The all-villa beach retreat of Four Seasons Jimbaran Bay will open its new, two-storey Four Seasons Healing Village Spa on 1 May 2020, offering a dedicated pamper space that is 70 per cent bigger than its previous iteration, spanning 2,000 square metres. Showcasing contemporary Balinese design, the reinvented Healing Village Spa will be home to 10 all-suite treatment rooms including six double rooms for couples complete with a private outdoor relaxation area, outdoor bathtub and shower. The Illume Room feature a heated quartz-sand bed for inversion therapy and surround sound original music and The Longevity Garden comes with a private steam room amid tropical gardens. Products from skincare brand ISUN draw on organic ingredients.

“We feel blessed to have such strong cultural and community connections, from our team of local healers who bring their loving presence to each treatment, to the traditional influences and home-grown ingredients,” said Regional Director of Spa, Luisa Anderson. “By uniting cultural elements with the latest in emerging science, we are able to offer truly transformational experiences in one of the island’s most dynamic wellness hubs.”


The Healing Village Spa highlights include:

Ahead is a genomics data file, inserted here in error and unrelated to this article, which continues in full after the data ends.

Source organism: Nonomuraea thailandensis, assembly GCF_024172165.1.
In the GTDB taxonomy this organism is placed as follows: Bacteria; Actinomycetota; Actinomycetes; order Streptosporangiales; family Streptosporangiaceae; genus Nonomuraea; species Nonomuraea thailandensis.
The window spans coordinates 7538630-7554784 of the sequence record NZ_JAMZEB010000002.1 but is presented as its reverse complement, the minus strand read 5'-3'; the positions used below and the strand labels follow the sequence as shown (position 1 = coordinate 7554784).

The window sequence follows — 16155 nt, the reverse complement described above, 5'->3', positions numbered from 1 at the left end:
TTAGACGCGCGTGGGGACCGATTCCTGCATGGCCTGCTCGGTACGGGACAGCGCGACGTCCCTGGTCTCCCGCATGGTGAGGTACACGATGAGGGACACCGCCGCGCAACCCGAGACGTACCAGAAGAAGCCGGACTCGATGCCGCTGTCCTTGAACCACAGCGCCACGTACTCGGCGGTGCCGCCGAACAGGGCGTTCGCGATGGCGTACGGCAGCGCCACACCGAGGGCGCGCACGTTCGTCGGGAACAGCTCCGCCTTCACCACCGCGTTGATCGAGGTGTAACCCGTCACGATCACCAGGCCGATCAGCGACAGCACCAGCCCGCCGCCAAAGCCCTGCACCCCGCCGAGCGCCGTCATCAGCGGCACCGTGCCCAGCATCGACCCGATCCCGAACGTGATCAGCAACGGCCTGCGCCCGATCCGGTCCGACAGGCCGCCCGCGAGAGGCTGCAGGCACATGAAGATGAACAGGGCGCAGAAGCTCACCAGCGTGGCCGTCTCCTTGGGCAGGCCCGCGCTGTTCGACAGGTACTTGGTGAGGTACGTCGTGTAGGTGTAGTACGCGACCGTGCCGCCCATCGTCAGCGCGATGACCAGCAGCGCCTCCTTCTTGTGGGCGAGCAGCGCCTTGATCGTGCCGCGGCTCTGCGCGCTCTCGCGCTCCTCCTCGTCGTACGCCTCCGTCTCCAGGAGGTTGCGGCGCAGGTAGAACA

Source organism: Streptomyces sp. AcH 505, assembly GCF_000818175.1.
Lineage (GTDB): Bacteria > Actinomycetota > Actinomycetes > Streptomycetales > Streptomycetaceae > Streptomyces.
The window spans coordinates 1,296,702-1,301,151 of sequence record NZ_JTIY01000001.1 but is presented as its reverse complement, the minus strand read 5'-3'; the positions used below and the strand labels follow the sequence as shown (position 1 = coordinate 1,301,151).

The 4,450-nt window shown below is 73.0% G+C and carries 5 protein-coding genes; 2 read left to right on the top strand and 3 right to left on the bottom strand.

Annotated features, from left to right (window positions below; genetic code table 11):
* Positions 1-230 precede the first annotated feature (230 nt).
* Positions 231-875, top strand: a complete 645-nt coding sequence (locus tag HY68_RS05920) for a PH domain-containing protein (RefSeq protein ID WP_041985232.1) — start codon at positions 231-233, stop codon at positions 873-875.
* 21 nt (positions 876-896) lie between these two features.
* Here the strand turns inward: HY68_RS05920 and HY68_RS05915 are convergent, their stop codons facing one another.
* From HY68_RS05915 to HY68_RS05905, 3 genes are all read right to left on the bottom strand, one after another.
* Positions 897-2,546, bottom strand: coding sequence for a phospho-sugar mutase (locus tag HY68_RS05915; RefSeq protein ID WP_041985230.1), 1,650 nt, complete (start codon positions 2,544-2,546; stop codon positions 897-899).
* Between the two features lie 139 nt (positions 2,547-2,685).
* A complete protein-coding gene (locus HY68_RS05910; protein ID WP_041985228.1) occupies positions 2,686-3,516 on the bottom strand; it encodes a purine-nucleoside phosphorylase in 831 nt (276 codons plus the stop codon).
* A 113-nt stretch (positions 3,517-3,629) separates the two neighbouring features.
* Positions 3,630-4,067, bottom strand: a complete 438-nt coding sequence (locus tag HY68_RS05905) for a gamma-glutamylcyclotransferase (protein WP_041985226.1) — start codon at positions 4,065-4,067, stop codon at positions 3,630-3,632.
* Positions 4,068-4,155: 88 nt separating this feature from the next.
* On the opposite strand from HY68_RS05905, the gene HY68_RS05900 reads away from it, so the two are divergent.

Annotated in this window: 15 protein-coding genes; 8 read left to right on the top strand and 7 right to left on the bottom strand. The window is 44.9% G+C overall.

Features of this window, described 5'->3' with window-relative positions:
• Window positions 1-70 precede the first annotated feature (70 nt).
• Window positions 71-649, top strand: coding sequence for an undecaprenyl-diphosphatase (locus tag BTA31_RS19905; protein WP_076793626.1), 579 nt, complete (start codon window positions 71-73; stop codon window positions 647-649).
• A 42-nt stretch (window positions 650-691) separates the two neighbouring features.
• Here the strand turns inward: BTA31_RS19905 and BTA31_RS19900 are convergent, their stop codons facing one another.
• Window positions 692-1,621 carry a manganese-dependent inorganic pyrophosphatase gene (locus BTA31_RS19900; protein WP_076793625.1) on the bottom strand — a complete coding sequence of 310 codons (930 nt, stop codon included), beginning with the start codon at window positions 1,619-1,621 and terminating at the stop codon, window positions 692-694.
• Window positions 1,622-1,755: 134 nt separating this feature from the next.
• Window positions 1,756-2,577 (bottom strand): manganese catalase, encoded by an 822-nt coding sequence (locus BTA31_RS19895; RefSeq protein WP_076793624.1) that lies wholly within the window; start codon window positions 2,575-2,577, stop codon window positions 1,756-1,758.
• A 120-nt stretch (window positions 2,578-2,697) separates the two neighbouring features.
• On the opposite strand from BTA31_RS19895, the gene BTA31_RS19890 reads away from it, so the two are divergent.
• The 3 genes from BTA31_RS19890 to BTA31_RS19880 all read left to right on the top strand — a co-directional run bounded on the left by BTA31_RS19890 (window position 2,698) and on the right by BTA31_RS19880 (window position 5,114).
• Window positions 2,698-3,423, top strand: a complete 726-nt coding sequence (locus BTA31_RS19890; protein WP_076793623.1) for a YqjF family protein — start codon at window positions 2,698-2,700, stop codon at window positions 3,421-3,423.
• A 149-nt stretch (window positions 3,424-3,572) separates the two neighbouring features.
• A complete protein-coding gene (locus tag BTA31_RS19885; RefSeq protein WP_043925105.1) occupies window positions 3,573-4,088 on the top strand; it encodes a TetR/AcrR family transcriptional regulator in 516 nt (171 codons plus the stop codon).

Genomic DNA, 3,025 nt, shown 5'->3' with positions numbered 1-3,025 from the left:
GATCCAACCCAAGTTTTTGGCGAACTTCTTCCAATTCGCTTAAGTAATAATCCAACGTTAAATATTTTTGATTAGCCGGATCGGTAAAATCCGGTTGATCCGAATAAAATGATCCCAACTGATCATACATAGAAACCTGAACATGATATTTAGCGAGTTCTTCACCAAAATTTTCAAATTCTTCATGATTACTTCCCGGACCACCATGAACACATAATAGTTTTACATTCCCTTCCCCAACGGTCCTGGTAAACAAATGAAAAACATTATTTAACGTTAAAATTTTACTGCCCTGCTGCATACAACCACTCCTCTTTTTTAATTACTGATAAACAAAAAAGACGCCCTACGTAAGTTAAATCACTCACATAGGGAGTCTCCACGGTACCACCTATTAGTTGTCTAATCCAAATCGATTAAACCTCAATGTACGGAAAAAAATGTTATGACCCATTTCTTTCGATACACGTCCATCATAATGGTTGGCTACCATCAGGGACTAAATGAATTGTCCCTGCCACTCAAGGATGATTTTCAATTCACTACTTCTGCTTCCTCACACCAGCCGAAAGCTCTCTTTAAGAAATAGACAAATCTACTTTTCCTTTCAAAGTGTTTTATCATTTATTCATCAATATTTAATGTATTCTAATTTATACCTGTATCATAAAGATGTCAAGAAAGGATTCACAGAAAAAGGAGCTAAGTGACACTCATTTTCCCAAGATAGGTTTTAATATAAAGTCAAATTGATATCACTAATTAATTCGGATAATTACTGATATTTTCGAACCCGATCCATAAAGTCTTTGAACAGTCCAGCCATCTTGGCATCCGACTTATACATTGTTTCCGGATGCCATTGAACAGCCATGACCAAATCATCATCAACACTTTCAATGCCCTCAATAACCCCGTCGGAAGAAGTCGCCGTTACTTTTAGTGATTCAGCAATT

Bali’s first ‘Surround Sound Spa Suite’

The Illume Room includes a heated quartz-sand bed made of crushed crystals for inversion therapy and undulating massage and is sealed from outside sources of light to maximise colour therapy healing. Engineered for surround sound technology, it features original ‘Sounds of Jimbaran’ music composed exclusively for the Spa and recorded onsite. Seven alchemy crystal singing bowls add to the high vibrations of the uniquely conceived space.


The Longevity Garden

Guests move through a thermotherapy sequence in The Longevity Garden: DIY salt scrubs and mud wraps; infra-red mats; sun-warmed stone loungers; and an invigorating ice bath, all combining to offer reduced inflammation, increased circulation and endorphins and encourage faster muscle recovery.


Treatments that harness the intrinsic qualities of gemstones

Gemstone Joy is a ritual that uses gemstone oils along with crystal massage wands, while the Celestial Light Facial combines sound and light vibration with crystal wands for skin health.


A Blessings of Bali ritual

Guests can experience oceanside energy healing, simple yoga poses, traditional massage, a Balinese gong ‘sound bath’ and a flower blessing performed by a Balinese priest.

The island’s new wellness destination also features the only Rossano Ferretti Hair Spa in South-East Asia. The Italian celebrity stylist will cater for both local residents as well as visitors to Bali.